(Jim Clark) – President Obama recently traveled to China to assure People’s Republic officials that US Government Treasury Securities held by the Chinese Government are sound.
At the same time House Speaker Nancy Pelosi and Senate Majority Leader Harry Reid were twisting arms to try to pass a huge new health care spending bill, the admitted cost of which will run between $800+ billions to well over a trillion dollars, depending on which version is finally agreed on.
PBS’ News Hour with Jim Lehrer never slants the news. They do an excellent job of inviting adherents of both sides of an issue and then firmly but gently grilling them so viewers can get a broad perspective. But do they juxtapose news segments so as to convey irony?
After reporting on the Obama visit and the Reid/Pelosi wrestling match in Congress Lehrer went to another feature with Harvard University Professor Kenneth Rogoff and University of Maryland Professor Carmen Reinhart who had jointly written a book they titled: “This Time Is Different”, a history of financial crises and their results.
The two economists researched financial crashes from an Italian banking panic in the 1300’s through currency debasement during the reign of Henry VIII and up to the present “sub-prime” mortgage fiasco which triggered our current problems.
Their quixotic choice of titles was used because historically, over the huge range of crises they studied, they found that people refused to acknowledge that excessive debt accumulation poses greater systemic risks than is ever recognized in financial boom times.
“Infusions of cash can make a government look like it is providing greater growth to its economy than it really is. Private sector borrowing binges can inflate housing and stock prices far beyond their long-run sustainable levels, and make banks seem more stable than they really are” they wrote, concluding: “most of these booms end badly.”
In short it’s déjà vu all over again.
The Chinese, like many Americans, already know all this and they are understandably nervous about holding huge chunks of US debt and earning insignificant interest on it. When the inflation stage of the current crisis kicks in US Treasury debt holders will be paid back in ever cheaper dollars. Rogoff and Reinhart believe this will be every bit as serious a default by the government as when Argentina simply refused to pay bondholders.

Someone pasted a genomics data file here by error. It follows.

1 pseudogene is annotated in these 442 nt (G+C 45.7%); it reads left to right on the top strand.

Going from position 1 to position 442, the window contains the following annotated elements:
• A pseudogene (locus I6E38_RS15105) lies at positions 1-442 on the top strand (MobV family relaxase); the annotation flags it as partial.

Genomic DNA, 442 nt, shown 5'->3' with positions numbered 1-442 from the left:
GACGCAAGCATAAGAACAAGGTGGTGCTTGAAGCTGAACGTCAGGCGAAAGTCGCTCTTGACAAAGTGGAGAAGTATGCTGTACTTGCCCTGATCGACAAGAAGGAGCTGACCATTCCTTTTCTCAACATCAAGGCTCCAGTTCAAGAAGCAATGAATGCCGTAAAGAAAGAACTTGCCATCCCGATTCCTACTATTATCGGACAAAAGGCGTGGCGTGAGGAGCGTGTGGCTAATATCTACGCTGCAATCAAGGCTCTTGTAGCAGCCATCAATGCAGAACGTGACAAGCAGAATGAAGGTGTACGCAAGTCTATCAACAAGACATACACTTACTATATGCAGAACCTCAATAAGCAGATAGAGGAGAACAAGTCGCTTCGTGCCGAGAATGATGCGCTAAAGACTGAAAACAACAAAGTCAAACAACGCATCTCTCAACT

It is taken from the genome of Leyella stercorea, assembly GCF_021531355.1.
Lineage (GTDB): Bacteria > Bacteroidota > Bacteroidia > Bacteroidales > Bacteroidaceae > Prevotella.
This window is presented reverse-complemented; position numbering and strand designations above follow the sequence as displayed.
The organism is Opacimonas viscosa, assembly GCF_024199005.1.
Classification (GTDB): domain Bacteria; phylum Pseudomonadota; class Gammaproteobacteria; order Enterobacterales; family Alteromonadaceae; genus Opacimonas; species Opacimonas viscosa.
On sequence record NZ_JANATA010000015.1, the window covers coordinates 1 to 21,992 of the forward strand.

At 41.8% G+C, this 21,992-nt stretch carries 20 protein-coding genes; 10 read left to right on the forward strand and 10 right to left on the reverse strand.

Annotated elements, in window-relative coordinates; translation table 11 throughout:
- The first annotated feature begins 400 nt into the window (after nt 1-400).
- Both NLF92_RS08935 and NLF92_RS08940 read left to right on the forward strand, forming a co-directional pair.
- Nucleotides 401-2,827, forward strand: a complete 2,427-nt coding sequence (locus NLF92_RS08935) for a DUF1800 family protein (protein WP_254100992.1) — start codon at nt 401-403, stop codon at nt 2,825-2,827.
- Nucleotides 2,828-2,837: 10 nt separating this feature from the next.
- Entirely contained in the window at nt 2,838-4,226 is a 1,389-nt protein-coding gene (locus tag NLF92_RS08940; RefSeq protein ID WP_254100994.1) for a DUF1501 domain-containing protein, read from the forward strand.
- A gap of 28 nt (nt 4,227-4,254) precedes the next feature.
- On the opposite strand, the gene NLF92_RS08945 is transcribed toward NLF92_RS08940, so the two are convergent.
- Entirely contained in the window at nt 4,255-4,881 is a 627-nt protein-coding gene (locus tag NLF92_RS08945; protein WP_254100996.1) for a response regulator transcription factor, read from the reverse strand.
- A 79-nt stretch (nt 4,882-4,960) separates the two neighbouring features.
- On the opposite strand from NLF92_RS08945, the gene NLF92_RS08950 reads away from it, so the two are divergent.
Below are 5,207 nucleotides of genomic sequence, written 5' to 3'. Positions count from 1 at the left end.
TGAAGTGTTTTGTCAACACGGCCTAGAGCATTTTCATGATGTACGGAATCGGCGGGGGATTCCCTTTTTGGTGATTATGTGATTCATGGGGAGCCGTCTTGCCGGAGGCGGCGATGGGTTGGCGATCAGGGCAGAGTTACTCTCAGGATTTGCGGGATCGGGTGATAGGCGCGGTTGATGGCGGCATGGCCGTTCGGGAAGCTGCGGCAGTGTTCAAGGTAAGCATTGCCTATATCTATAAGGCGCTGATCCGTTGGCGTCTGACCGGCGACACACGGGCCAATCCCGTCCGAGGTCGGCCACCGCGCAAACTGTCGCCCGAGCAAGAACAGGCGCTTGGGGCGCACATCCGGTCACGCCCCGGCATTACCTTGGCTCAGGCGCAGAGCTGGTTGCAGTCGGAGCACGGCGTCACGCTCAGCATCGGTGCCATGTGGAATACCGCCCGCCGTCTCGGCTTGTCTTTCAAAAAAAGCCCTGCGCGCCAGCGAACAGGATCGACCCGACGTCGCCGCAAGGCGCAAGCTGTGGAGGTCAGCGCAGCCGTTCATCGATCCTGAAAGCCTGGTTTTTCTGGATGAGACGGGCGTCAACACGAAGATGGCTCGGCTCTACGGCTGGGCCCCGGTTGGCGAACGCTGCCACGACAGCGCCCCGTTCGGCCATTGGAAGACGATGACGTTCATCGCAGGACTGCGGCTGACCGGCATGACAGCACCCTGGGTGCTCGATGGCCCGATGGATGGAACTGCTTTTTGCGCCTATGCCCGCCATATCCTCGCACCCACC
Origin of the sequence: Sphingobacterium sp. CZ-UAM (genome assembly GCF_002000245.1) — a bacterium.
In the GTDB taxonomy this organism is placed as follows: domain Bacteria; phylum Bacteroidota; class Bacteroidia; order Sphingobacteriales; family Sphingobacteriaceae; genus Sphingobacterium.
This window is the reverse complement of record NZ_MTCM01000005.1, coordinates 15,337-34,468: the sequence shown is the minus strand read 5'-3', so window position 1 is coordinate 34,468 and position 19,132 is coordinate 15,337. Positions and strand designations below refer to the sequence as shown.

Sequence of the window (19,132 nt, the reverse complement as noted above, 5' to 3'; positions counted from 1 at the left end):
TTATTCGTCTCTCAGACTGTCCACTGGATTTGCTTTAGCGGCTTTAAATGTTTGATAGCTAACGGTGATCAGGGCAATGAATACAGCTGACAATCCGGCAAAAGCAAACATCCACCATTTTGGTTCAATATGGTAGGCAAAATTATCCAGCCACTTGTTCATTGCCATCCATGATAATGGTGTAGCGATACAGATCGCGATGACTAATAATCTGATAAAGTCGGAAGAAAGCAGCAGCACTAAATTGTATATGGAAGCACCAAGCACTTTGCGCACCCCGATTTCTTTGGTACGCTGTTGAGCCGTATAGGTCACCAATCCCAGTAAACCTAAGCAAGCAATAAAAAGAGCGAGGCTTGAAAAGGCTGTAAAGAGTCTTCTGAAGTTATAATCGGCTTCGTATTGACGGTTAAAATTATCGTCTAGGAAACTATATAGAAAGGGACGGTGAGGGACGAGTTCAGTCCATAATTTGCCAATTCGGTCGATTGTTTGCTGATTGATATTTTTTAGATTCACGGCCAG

Former Reno banker and economist Robert Barone expanded on this theme in his Reno Gazette Journal business column explaining that only 9 years ago the national debt was $5.7 trillion while today it is close to $12 trillion. America’s ability to pay its debts is a function of gross domestic product (GDP) . . . the value expressed in dollars of all goods and services produced in the US. In 1981 the ratio of national debt to GDP was 32%, according to Barone, and currently it is 90%.
Using government projections of $1 trillion in annual deficits going forward and a 3% annual growth in GDP at the end of ten years the national debt will be $22 trillion or 122% of GDP. All this is without the added burden of Obamacare. Barone agrees with Rogoff and Reinhart that US will deal with such crushing debt loads through currency devaluation, rapid inflation or both (anyone remember the Jimmy Carter years with no economic growth, gas lines and a 25% bank prime rate?).
You’d think after 700 years we would have learned something.
(Jim Clark is President of Republican Advocates, a vice chair of the Washoe County GOP and a member of the Nevada GOP Central Committee. He can be contacted at firstname.lastname@example.org)